Sass in the Real World: book 1 of 4

Sass compared to SCSS

Sass is a language and a syntax. SCSS is a syntax of Sass. Both syntax support the same features equally. Throughout the book, I will interchangeably refer to Sass as the language and the syntax. SCSS will only refer to the syntax of the language.

The easiest way to identify Sass, of course, is the lack of semicolons ; to separate declarations, or curly brackets { ... } to separate selector rules or blocks as shown in this example.

.block  // no opening curly-bracket
  font-size: 1em  // no semi-colons
  color: $text-color
  border: 1px solid $border-color
  // no closing curly-bracket

Advantage: Less characters to write. Style of writing that enforces code standards. Disadvantage: Any conventional CSS needs to be converted before it can be used. Using Sass meant learning a new style of writing for CSS.

SCSS, on the other hand, brings back the more familiar CSS appearance with the use of semicolons ; to separate declarations and curly brackets { ... } to separate rules as shown in the following example.

.block {              // opening curly-bracket
  font-size: 1em;     // semi-colons separating declarations
  color: $text-color;
  border: 1px solid $border-color;
}                     // closing curly-bracket

Advantage: No conversion required. Any correctly formatted CSS can be imported. Converting whole sites to SCSS simply means updating .css to .scss . If you are already comfortable writing CSS, you are good to go with SCSS. Disadvantage: Curly brackets { ... } and semicolons ; are back. CSS selectors are required to be more expressive.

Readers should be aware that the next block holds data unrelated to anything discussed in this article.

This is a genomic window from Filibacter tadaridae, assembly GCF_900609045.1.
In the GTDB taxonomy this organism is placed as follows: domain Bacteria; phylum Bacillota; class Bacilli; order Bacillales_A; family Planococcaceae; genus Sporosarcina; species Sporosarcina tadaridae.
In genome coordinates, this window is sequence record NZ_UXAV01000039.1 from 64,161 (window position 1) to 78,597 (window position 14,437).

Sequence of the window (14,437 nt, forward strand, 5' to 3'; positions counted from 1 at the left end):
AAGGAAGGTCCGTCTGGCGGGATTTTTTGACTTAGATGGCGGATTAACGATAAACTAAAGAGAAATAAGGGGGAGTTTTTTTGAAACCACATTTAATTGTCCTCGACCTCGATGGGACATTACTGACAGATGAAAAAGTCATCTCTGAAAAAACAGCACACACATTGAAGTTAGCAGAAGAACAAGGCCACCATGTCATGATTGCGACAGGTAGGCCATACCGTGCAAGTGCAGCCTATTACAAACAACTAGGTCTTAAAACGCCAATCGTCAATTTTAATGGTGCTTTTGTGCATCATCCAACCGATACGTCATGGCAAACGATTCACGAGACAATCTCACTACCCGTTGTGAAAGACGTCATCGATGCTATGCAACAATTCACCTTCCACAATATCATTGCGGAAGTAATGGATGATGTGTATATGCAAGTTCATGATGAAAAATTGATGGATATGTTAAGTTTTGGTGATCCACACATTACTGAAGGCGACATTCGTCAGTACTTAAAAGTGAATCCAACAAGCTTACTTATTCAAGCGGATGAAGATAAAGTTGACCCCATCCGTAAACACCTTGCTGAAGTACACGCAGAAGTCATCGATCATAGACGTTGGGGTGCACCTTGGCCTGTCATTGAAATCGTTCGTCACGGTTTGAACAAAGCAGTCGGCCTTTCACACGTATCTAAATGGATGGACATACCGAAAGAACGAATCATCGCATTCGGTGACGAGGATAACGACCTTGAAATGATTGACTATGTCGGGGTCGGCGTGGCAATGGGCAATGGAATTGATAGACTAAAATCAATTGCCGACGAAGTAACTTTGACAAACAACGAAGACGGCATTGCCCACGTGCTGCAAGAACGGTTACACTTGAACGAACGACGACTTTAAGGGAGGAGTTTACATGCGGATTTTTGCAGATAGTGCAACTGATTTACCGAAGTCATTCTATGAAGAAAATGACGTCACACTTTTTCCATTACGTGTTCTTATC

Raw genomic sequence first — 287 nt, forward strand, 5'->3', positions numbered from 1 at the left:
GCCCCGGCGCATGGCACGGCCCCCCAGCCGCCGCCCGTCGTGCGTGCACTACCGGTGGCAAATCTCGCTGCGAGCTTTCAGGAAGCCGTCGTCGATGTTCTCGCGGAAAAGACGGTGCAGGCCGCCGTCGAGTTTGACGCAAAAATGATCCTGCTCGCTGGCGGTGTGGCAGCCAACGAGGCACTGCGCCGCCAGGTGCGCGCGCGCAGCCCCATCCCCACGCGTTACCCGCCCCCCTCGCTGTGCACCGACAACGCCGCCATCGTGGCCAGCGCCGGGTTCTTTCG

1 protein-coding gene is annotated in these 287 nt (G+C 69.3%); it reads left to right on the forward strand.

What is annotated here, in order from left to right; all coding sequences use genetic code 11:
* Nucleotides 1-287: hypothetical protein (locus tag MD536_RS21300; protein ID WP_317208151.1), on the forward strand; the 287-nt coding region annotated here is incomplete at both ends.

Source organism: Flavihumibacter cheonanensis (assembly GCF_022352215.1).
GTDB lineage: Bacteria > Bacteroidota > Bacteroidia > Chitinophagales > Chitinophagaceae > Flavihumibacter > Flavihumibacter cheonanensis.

I should also mention that all valid forms of writing CSS is now acceptable in writing SCSS. Illustrated in the following example, you will see the familiar CSS writing styles of expanded, nested and compact. Without a doubt, we will leave compressed for magnification and not illustrate that as an acceptable writing style.

// Expanded
header {
  width: $header-width;
  height: $header-height;

// Nested
header .nav {
  text-decoration: none;
  background: $background-color;
  color: $text-color;
  border-radius: $default-radius $default-radius 0 0; }

// Compact
header .nav p { font-weight: bold; }

SCSS' ability to combine different styles of writing is embraced by many of Sass' power users as illustrated in this sample CodePen example by John Long where he is creating a mixin using the @content directive.

@mixin keyframes($name) {
  @-webkit-keyframes $name { @content }
  @-moz-keyframes $name { @content }
  @-o-keyframes $name { @content }
  @keyframes $name { @content }

Sass, on the other hand, requires this code to be written in the following way, illustrating the necessity of whitespace.

  @-webkit-keyframes #{$name}
  @-moz-keyframes #{$name}
  @-o-keyframes #{$name}
  @keyframes #{$name}

While SCSS supports a combination of writing styles that authors have come to appreciate, Sass' streamlined code writing style has a few shortcuts that are desired by many SCSS authors. A common feature, mixins, only requires a + symbol followed by the name of the mixin and the optional argument(s) as shown in this example.